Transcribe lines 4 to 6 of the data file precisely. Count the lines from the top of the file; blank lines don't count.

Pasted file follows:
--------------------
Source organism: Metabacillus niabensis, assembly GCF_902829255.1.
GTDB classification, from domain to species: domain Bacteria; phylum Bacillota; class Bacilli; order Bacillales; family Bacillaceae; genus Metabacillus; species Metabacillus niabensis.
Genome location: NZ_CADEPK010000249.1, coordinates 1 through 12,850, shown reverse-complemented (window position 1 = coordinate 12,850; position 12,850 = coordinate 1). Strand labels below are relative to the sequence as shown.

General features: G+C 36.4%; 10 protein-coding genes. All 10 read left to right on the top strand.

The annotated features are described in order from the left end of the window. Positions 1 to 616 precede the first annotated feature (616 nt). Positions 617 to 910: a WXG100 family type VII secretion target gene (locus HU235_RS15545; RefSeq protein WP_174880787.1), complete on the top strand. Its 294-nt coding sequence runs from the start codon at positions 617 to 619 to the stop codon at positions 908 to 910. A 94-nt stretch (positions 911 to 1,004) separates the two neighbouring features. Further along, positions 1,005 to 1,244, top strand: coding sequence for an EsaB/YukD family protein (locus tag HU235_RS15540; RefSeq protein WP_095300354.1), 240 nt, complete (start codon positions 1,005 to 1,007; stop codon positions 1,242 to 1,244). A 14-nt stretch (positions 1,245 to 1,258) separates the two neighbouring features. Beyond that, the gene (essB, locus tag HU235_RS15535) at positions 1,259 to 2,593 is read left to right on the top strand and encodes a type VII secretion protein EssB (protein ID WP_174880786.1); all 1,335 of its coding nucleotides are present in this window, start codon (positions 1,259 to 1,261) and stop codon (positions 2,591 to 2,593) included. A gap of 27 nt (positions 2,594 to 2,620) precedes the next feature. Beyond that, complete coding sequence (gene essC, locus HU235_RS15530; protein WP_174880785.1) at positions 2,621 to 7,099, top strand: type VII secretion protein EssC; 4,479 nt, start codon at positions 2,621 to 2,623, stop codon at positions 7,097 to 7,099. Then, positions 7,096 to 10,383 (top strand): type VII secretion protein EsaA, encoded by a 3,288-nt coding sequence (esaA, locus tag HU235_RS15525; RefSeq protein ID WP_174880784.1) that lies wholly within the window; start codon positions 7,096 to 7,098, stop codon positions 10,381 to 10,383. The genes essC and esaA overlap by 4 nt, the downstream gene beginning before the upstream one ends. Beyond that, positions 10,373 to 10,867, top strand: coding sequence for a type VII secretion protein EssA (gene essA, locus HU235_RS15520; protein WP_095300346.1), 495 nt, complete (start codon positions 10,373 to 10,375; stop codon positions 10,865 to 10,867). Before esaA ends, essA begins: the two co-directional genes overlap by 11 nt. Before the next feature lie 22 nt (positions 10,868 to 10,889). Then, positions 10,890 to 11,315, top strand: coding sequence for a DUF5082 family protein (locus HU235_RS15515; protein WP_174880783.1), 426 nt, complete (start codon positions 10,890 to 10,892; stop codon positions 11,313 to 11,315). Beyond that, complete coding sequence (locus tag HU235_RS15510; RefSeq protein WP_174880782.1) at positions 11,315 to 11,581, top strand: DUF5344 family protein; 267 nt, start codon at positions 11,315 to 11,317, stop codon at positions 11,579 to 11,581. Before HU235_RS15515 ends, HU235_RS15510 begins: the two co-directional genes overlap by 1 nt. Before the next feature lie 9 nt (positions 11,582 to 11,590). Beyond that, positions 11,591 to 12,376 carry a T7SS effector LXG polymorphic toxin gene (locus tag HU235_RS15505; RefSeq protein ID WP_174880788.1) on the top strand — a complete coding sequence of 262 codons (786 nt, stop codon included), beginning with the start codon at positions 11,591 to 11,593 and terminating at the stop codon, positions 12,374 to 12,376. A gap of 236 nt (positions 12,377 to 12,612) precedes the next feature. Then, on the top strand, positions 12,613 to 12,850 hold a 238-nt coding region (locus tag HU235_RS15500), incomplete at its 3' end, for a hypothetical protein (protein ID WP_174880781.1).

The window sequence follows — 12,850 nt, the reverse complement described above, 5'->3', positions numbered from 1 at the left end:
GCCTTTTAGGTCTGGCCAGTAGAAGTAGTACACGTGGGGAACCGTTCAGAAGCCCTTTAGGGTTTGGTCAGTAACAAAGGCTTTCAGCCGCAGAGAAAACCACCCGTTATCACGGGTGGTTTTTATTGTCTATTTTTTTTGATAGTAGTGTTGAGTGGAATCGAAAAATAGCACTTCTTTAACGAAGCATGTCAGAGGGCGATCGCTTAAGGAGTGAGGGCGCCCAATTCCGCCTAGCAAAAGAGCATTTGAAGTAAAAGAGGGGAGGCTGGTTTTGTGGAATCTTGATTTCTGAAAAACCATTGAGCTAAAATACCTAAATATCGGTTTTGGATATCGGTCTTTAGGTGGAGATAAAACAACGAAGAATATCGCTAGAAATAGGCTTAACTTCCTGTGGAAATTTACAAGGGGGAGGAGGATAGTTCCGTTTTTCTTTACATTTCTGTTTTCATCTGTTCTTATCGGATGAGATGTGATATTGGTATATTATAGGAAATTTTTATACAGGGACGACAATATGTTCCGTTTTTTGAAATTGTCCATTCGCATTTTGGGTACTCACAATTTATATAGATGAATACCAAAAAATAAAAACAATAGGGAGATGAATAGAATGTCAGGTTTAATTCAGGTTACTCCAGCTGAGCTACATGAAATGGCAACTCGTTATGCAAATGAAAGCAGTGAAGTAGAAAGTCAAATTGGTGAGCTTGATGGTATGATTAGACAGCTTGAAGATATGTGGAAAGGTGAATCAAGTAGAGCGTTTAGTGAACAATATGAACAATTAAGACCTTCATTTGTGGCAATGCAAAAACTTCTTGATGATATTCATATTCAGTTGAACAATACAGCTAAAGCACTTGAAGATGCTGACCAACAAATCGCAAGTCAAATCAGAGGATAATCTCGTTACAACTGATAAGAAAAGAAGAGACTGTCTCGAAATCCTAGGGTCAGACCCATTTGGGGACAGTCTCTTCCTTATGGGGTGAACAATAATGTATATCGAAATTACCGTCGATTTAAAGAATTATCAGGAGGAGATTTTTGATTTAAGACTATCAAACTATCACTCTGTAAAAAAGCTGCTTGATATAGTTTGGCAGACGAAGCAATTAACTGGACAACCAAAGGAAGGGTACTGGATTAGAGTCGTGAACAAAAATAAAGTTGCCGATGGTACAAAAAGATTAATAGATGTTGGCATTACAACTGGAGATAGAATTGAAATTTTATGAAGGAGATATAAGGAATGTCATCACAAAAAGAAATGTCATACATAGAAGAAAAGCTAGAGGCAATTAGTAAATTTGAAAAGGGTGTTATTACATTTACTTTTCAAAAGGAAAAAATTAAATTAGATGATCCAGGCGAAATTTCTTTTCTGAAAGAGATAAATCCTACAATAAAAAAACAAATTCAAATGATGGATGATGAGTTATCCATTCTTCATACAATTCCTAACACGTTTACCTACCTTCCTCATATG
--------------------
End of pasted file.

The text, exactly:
General features: G+C 36.4%; 10 protein-coding genes. All 10 read left to right on the top strand.

The annotated features are described in order from the left end of the window. Positions 1 to 616 precede the first annotated feature (616 nt). Positions 617 to 910: a WXG100 family type VII secretion target gene (locus HU235_RS15545; RefSeq protein WP_174880787.1), complete on the top strand. Its 294-nt coding sequence runs from the start codon at positions 617 to 619 to the stop codon at positions 908 to 910. A 94-nt stretch (positions 911 to 1,004) separates the two neighbouring features. Further along, positions 1,005 to 1,244, top strand: coding sequence for an EsaB/YukD family protein (locus tag HU235_RS15540; RefSeq protein WP_095300354.1), 240 nt, complete (start codon positions 1,005 to 1,007; stop codon positions 1,242 to 1,244). A 14-nt stretch (positions 1,245 to 1,258) separates the two neighbouring features. Beyond that, the gene (essB, locus tag HU235_RS15535) at positions 1,259 to 2,593 is read left to right on the top strand and encodes a type VII secretion protein EssB (protein ID WP_174880786.1); all 1,335 of its coding nucleotides are present in this window, start codon (positions 1,259 to 1,261) and stop codon (positions 2,591 to 2,593) included. A gap of 27 nt (positions 2,594 to 2,620) precedes the next feature. Beyond that, complete coding sequence (gene essC, locus HU235_RS15530; protein WP_174880785.1) at positions 2,621 to 7,099, top strand: type VII secretion protein EssC; 4,479 nt, start codon at positions 2,621 to 2,623, stop codon at positions 7,097 to 7,099. Then, positions 7,096 to 10,383 (top strand): type VII secretion protein EsaA, encoded by a 3,288-nt coding sequence (esaA, locus tag HU235_RS15525; RefSeq protein ID WP_174880784.1) that lies wholly within the window; start codon positions 7,096 to 7,098, stop codon positions 10,381 to 10,383. The genes essC and esaA overlap by 4 nt, the downstream gene beginning before the upstream one ends. Beyond that, positions 10,373 to 10,867, top strand: coding sequence for a type VII secretion protein EssA (gene essA, locus HU235_RS15520; protein WP_095300346.1), 495 nt, complete (start codon positions 10,373 to 10,375; stop codon positions 10,865 to 10,867). Before esaA ends, essA begins: the two co-directional genes overlap by 11 nt. Before the next feature lie 22 nt (positions 10,868 to 10,889). Then, positions 10,890 to 11,315, top strand: coding sequence for a DUF5082 family protein (locus HU235_RS15515; protein WP_174880783.1), 426 nt, complete (start codon positions 10,890 to 10,892; stop codon positions 11,313 to 11,315). Beyond that, complete coding sequence (locus tag HU235_RS15510; RefSeq protein WP_174880782.1) at positions 11,315 to 11,581, top strand: DUF5344 family protein; 267 nt, start codon at positions 11,315 to 11,317, stop codon at positions 11,579 to 11,581. Before HU235_RS15515 ends, HU235_RS15510 begins: the two co-directional genes overlap by 1 nt. Before the next feature lie 9 nt (positions 11,582 to 11,590). Beyond that, positions 11,591 to 12,376 carry a T7SS effector LXG polymorphic toxin gene (locus tag HU235_RS15505; RefSeq protein ID WP_174880788.1) on the top strand — a complete coding sequence of 262 codons (786 nt, stop codon included), beginning with the start codon at positions 11,591 to 11,593 and terminating at the stop codon, positions 12,374 to 12,376. A gap of 236 nt (positions 12,377 to 12,612) precedes the next feature. Then, on the top strand, positions 12,613 to 12,850 hold a 238-nt coding region (locus tag HU235_RS15500), incomplete at its 3' end, for a hypothetical protein (protein ID WP_174880781.1).

The window sequence follows — 12,850 nt, the reverse complement described above, 5'->3', positions numbered from 1 at the left end: